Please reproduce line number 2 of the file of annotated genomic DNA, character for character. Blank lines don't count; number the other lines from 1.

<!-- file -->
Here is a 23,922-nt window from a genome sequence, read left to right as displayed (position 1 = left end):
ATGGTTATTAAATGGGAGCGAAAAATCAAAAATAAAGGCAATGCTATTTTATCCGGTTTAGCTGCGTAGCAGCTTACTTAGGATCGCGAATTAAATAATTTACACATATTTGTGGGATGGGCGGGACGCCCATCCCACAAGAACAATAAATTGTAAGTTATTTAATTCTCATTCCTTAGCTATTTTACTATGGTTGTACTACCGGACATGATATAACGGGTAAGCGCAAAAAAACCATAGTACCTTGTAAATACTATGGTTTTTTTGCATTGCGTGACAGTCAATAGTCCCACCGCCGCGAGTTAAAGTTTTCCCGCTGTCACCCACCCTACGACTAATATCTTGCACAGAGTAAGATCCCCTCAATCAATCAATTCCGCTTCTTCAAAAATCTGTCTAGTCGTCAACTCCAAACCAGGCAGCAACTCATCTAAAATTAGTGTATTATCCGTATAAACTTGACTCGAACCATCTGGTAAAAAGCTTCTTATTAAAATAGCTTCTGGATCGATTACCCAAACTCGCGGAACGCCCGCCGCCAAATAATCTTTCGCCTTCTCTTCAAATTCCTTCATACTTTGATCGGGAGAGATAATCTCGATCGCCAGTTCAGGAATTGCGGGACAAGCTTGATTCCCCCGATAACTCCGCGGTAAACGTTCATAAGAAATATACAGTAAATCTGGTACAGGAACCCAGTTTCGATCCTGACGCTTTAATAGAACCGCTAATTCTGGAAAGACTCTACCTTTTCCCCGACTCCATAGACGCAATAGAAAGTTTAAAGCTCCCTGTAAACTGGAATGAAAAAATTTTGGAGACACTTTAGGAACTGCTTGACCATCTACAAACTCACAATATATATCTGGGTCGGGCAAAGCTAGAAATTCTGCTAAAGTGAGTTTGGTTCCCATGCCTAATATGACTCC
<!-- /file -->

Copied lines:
ATGGTTATTAAATGGGAGCGAAAAATCAAAAATAAAGGCAATGCTATTTTATCCGGTTTAGCTGCGTAGCAGCTTACTTAGGATCGCGAATTAAATAATTTACACATATTTGTGGGATGGGCGGGACGCCCATCCCACAAGAACAATAAATTGTAAGTTATTTAATTCTCATTCCTTAGCTATTTTACTATGGTTGTACTACCGGACATGATATAACGGGTAAGCGCAAAAAAACCATAGTACCTTGTAAATACTATGGTTTTTTTGCATTGCGTGACAGTCAATAGTCCCACCGCCGCGAGTTAAAGTTTTCCCGCTGTCACCCACCCTACGACTAATATCTTGCACAGAGTAAGATCCCCTCAATCAATCAATTCCGCTTCTTCAAAAATCTGTCTAGTCGTCAACTCCAAACCAGGCAGCAACTCATCTAAAATTAGTGTATTATCCGTATAAACTTGACTCGAACCATCTGGTAAAAAGCTTCTTATTAAAATAGCTTCTGGATCGATTACCCAAACTCGCGGAACGCCCGCCGCCAAATAATCTTTCGCCTTCTCTTCAAATTCCTTCATACTTTGATCGGGAGAGATAATCTCGATCGCCAGTTCAGGAATTGCGGGACAAGCTTGATTCCCCCGATAACTCCGCGGTAAACGTTCATAAGAAATATACAGTAAATCTGGTACAGGAACCCAGTTTCGATCCTGACGCTTTAATAGAACCGCTAATTCTGGAAAGACTCTACCTTTTCCCCGACTCCATAGACGCAATAGAAAGTTTAAAGCTCCCTGTAAACTGGAATGAAAAAATTTTGGAGACACTTTAGGAACTGCTTGACCATCTACAAACTCACAATATATATCTGGGTCGGGCAAAGCTAGAAATTCTGCTAAAGTGAGTTTGGTTCCCATGCCTAATATGACTCC